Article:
Anxiety mounts over N4.7bn Onitsha River Port Concession
Onitsha River Ports Complex
BY FRANCIS EZEM
Stakeholders have expressed reservations over the purported concession of the Onitsha River Complex located in Onitsha; Anambra State nearly five years after the Federal Government completed its rehabilitation and modernisation at the cost of N4.7billion.
These reservations are against the background of the fact that the process of the concession exercise, which was carried out by National Inland Waterways Authority NIWA, in conjunction with the Infrastructure Concession and Regulatory Commission ICRC was seemingly shrouded in secrecy.
General Manager of NIWA in charge of Public Relations, Mr. Tayo Fadile, who spoke with BUSINESS AND TRANSPORT ONLINE in a telephone chat on Thursday, had disclosed that two unidentified concessionaires have emerged, which followed the opening of financial bids on July, 3, 2015.
Fadile, who also hinted the port may commence operations before the end of the year, stated that the concession agreement is for a period of 25 years but also failed to disclose at what cost. He however said that the Federal Government has yet to issue relevant letters to the emerging two concessionaires, which he claimed accounted for why the names of the concessionaires would not be made public for now.
Former President of the National Association of Government Approved Freight Forwarders NAGAFF, Chief Eugene Nweke, one of the stakeholders, who commented on the exercise, expressed misgivings over the seeming enclosure from stakeholders and the deliberate lack of public awareness on the processes that culminated in the emergence of the two concessionaires.
According to him, stakeholders are worried over their exclusion from the entire process, noting that the users of port services needed to know the identity of the concessionaires with a view to making quality inputs as to their technical and financial capabilities in running the port complex. He insisted that stakeholders would the relevant government agencies to put measures in place to make it viable and efficient.
He also noted that the matter does not just end with transferring such valuable and critical public asset to private individuals without carrying the same stakeholders who would work with them along in the entire process, which might just be transferring public monopoly to a private one, which would be counter-productive to the main objectives for rehabilitating and modernizing the complex abandoned since 1982.
Nweke said: “Part of the crucial issues to have been discussed and settled is the mode of transferring consignments from the regular seaports to the river port, whether it is through barges or still by road, which might pose more problems than it is designed to solve. Stakeholders are curious at this point in time given the gridlock that characterise port access roads in Lagos.
“I could recall that there was a certain stakeholders’ meeting sometime in 2014 on the proposed concession of the port complex and there were issues raised. But surprisingly, we did not hear anything again from the relevant government agencies about four years after only to hear recently that the only river port in the country has been handed over to private operators without any input from the stakeholders.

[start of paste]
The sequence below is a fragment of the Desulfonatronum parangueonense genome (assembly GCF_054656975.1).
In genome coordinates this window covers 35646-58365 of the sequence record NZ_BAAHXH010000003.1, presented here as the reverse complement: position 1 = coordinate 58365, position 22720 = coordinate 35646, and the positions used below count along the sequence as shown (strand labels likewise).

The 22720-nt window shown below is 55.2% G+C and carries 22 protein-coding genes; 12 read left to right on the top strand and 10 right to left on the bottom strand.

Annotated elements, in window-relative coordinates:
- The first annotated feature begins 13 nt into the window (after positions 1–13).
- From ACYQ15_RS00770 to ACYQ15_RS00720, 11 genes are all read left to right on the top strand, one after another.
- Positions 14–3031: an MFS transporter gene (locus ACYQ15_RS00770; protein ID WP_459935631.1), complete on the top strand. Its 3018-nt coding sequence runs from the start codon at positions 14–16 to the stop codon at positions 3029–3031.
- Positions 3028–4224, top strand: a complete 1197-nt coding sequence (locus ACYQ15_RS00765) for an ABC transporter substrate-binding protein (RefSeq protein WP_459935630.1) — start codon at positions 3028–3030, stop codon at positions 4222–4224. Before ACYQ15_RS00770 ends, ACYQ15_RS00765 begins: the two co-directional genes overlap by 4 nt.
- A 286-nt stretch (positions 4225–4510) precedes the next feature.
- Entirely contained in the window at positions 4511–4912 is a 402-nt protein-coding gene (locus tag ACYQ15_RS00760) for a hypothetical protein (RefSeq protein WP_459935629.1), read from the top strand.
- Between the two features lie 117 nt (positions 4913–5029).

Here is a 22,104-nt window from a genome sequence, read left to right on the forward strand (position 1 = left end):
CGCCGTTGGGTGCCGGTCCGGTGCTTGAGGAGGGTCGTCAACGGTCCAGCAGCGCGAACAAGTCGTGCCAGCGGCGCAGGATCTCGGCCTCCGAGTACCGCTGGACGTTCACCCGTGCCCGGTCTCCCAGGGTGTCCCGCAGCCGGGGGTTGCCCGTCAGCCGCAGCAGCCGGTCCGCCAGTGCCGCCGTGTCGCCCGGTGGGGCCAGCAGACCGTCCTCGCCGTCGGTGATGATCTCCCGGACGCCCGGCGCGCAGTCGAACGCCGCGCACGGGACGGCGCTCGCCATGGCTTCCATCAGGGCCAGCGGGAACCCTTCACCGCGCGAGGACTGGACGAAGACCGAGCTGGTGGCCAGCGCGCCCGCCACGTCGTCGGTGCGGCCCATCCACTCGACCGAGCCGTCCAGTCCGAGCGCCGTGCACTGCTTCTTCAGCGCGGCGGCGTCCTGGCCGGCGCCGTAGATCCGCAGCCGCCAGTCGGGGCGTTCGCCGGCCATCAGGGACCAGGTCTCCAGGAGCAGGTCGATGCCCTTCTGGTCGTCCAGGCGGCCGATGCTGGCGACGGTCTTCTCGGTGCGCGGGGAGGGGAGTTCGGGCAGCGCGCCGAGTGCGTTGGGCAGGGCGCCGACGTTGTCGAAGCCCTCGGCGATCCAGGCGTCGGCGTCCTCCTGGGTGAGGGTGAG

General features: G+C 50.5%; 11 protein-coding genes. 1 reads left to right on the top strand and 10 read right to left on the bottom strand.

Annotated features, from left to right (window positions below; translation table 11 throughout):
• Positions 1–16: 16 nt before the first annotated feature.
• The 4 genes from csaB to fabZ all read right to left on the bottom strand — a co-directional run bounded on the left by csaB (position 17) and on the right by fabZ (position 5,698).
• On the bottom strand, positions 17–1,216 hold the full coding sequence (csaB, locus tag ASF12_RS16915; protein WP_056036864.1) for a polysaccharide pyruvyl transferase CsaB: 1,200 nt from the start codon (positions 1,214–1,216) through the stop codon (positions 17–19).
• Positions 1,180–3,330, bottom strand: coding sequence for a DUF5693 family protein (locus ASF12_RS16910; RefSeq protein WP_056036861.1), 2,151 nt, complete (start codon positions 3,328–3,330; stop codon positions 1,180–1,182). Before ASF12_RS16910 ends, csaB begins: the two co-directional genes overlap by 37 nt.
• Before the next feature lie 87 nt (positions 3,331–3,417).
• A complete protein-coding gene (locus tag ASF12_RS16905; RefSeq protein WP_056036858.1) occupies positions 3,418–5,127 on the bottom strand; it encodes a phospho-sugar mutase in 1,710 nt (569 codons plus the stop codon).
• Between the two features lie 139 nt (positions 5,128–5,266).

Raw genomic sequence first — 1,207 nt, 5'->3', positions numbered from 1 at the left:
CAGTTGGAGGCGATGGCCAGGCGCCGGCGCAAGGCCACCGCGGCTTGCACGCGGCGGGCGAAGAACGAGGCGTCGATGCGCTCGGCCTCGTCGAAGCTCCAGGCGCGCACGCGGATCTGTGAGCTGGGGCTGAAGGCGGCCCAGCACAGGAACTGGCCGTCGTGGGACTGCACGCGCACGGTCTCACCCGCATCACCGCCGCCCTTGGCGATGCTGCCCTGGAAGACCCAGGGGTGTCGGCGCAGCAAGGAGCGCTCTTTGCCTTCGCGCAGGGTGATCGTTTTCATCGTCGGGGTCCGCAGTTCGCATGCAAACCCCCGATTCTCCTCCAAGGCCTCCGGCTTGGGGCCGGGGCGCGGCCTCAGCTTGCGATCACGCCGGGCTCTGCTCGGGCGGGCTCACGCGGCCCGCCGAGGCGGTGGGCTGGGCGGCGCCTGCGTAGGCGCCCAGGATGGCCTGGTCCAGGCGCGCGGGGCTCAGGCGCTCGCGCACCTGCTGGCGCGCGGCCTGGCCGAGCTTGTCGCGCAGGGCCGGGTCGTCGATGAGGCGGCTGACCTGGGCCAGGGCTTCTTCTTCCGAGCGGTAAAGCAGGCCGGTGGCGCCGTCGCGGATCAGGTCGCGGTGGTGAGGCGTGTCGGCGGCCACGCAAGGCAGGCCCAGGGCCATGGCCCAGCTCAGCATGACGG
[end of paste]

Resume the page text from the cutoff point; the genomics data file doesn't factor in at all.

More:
“My argument here is not that the idea of concessioning the port to private investors, which would make its operations definitely more efficient is wrong, but my argument is that due diligence must be done, the track record of the concessionaires must be known and above all, every necessary regulatory and legal framework must be put in place to ensure a hitch-free take-off and operations of the river port”.
He observed that the government should begin to look in the direction of encouraging investors whether foreign or local to focus on green field development instead of transferring already functional national assets to private investors, whose only language is that of profit.
Nweke also expressed worries that the attention of the government was drawn to that fact that there was a hitch at the River Niger and Benue interchange, which makes it difficult for barges coming from the northern and middle belt area of the country difficult.
It was further gathered that NIWA and ICRC have from the pre-qualifying stage been very secretive with the process of the concession since it commenced some time in 2015, as they decided to keep under absolute secrecy the names and identity of the concessionaires.
The rehabilitation work concluded and commissioned by the government sometime in 2013 involved a comprehensive remodeling of the transit sheds and warehouses of 110 x 55 metres with a storage capacity of 10,000 Twenty feet Equivalent Units TEUs, construction of new port operations building, nine units of senior staff quarters, 11 units of junior staff quarters, fuel tank farm and other roads works.
Other components of the port include road works, erosion control works with gabions and reno mattresses, new slipway, 150mm diameter borehole with elevated water tank and water treatment unit and reticulation and other plumbing works.
Also rehabilitated included a quay wall and apron with a length of 150m with a wharf that has a width of 50m with adjoining hardstand width of 100m, five existing staff quarters, port security and Police buildings, Fire Brigade building, drainage works and gang ways, among others.